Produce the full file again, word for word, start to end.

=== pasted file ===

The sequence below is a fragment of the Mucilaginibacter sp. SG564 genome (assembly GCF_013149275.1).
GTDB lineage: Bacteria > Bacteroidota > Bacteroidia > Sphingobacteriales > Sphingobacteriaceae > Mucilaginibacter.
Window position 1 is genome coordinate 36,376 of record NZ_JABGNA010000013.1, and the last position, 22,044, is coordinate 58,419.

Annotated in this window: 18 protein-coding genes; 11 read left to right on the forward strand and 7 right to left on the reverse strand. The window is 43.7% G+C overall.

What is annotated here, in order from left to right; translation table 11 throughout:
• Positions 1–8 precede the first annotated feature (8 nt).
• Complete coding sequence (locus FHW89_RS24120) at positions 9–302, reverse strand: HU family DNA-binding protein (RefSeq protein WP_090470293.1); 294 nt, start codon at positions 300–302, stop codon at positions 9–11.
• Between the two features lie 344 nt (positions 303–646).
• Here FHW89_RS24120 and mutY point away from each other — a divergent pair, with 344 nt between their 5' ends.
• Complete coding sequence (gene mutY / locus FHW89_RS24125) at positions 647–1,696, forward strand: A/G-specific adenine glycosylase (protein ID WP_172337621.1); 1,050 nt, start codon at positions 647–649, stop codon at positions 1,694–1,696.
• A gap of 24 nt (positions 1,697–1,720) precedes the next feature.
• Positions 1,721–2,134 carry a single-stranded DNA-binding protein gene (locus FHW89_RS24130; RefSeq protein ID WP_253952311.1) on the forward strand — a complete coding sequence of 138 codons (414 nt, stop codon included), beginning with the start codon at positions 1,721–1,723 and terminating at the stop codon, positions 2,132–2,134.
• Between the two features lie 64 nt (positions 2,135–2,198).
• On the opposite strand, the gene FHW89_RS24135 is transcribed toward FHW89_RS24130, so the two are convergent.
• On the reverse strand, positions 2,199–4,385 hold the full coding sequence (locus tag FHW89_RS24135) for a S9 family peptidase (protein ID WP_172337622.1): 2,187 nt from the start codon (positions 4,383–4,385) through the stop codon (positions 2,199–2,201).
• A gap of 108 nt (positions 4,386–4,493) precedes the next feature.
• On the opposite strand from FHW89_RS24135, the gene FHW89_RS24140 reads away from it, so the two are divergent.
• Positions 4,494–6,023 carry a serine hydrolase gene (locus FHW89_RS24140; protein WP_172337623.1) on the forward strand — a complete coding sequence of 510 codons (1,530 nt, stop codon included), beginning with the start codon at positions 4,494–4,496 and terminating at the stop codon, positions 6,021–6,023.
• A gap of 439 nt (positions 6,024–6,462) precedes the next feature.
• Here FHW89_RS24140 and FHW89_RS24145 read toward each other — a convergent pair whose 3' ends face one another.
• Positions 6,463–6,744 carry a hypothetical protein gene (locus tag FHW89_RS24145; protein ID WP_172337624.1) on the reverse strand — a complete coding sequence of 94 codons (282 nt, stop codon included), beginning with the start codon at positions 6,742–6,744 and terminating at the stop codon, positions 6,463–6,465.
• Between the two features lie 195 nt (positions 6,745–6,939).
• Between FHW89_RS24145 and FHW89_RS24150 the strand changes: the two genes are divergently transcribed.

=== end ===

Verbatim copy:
The sequence below is a fragment of the Mucilaginibacter sp. SG564 genome (assembly GCF_013149275.1).
GTDB lineage: Bacteria > Bacteroidota > Bacteroidia > Sphingobacteriales > Sphingobacteriaceae > Mucilaginibacter.
Window position 1 is genome coordinate 36,376 of record NZ_JABGNA010000013.1, and the last position, 22,044, is coordinate 58,419.

Annotated in this window: 18 protein-coding genes; 11 read left to right on the forward strand and 7 right to left on the reverse strand. The window is 43.7% G+C overall.

What is annotated here, in order from left to right; translation table 11 throughout:
• Positions 1–8 precede the first annotated feature (8 nt).
• Complete coding sequence (locus FHW89_RS24120) at positions 9–302, reverse strand: HU family DNA-binding protein (RefSeq protein WP_090470293.1); 294 nt, start codon at positions 300–302, stop codon at positions 9–11.
• Between the two features lie 344 nt (positions 303–646).
• Here FHW89_RS24120 and mutY point away from each other — a divergent pair, with 344 nt between their 5' ends.
• Complete coding sequence (gene mutY / locus FHW89_RS24125) at positions 647–1,696, forward strand: A/G-specific adenine glycosylase (protein ID WP_172337621.1); 1,050 nt, start codon at positions 647–649, stop codon at positions 1,694–1,696.
• A gap of 24 nt (positions 1,697–1,720) precedes the next feature.
• Positions 1,721–2,134 carry a single-stranded DNA-binding protein gene (locus FHW89_RS24130; RefSeq protein ID WP_253952311.1) on the forward strand — a complete coding sequence of 138 codons (414 nt, stop codon included), beginning with the start codon at positions 1,721–1,723 and terminating at the stop codon, positions 2,132–2,134.
• Between the two features lie 64 nt (positions 2,135–2,198).
• On the opposite strand, the gene FHW89_RS24135 is transcribed toward FHW89_RS24130, so the two are convergent.
• On the reverse strand, positions 2,199–4,385 hold the full coding sequence (locus tag FHW89_RS24135) for a S9 family peptidase (protein ID WP_172337622.1): 2,187 nt from the start codon (positions 4,383–4,385) through the stop codon (positions 2,199–2,201).
• A gap of 108 nt (positions 4,386–4,493) precedes the next feature.
• On the opposite strand from FHW89_RS24135, the gene FHW89_RS24140 reads away from it, so the two are divergent.
• Positions 4,494–6,023 carry a serine hydrolase gene (locus FHW89_RS24140; protein WP_172337623.1) on the forward strand — a complete coding sequence of 510 codons (1,530 nt, stop codon included), beginning with the start codon at positions 4,494–4,496 and terminating at the stop codon, positions 6,021–6,023.
• A gap of 439 nt (positions 6,024–6,462) precedes the next feature.
• Here FHW89_RS24140 and FHW89_RS24145 read toward each other — a convergent pair whose 3' ends face one another.
• Positions 6,463–6,744 carry a hypothetical protein gene (locus tag FHW89_RS24145; protein ID WP_172337624.1) on the reverse strand — a complete coding sequence of 94 codons (282 nt, stop codon included), beginning with the start codon at positions 6,742–6,744 and terminating at the stop codon, positions 6,463–6,465.
• Between the two features lie 195 nt (positions 6,745–6,939).
• Between FHW89_RS24145 and FHW89_RS24150 the strand changes: the two genes are divergently transcribed.